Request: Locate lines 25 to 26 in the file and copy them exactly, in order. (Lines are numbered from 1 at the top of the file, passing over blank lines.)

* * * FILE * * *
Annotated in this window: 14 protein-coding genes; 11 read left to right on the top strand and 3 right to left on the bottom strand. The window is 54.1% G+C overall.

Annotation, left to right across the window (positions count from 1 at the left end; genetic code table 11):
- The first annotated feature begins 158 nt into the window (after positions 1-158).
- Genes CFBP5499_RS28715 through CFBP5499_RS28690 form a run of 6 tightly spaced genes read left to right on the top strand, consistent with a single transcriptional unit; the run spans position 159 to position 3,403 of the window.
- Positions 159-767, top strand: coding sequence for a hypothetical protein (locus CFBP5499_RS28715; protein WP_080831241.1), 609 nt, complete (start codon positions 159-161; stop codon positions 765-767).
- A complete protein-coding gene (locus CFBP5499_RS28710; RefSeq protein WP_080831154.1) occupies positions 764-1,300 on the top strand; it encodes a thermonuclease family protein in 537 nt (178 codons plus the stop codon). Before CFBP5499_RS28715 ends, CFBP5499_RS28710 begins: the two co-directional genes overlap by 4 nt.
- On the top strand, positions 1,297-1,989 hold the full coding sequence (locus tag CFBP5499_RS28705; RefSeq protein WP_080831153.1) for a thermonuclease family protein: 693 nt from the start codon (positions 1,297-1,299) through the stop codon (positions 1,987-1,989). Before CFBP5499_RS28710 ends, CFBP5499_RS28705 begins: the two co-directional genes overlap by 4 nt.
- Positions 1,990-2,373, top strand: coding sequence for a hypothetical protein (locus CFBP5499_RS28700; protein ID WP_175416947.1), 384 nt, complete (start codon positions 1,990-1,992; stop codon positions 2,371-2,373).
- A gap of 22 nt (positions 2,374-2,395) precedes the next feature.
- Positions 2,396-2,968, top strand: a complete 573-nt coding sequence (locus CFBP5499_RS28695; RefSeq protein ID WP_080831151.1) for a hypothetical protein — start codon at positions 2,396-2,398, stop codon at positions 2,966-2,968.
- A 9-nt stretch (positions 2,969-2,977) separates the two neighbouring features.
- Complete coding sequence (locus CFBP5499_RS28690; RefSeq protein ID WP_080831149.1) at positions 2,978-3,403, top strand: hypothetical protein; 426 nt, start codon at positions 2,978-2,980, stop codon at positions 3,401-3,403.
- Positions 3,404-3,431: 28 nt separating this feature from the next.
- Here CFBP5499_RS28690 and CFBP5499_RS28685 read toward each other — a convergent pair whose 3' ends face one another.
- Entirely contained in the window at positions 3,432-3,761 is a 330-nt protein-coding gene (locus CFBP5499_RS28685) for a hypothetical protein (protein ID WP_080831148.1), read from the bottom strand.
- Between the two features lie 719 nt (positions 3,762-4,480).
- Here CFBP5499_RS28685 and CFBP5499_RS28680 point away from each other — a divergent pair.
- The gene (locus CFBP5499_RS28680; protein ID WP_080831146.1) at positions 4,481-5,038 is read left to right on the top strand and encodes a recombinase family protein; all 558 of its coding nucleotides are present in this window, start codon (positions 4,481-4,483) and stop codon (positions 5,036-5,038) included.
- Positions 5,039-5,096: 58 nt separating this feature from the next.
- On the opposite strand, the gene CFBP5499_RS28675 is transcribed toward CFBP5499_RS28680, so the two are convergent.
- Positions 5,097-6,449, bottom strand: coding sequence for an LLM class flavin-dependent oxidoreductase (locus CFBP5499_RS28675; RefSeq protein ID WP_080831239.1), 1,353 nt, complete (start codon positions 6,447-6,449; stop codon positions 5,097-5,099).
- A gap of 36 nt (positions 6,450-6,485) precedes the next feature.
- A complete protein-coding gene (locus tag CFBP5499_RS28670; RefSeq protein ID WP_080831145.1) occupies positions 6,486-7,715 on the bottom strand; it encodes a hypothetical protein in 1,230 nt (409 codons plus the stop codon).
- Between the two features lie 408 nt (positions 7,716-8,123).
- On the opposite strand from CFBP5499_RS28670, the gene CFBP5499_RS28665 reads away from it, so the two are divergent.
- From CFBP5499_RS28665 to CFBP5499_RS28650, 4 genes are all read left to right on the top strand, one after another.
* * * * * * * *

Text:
- On the opposite strand from CFBP5499_RS28670, the gene CFBP5499_RS28665 reads away from it, so the two are divergent.
- From CFBP5499_RS28665 to CFBP5499_RS28650, 4 genes are all read left to right on the top strand, one after another.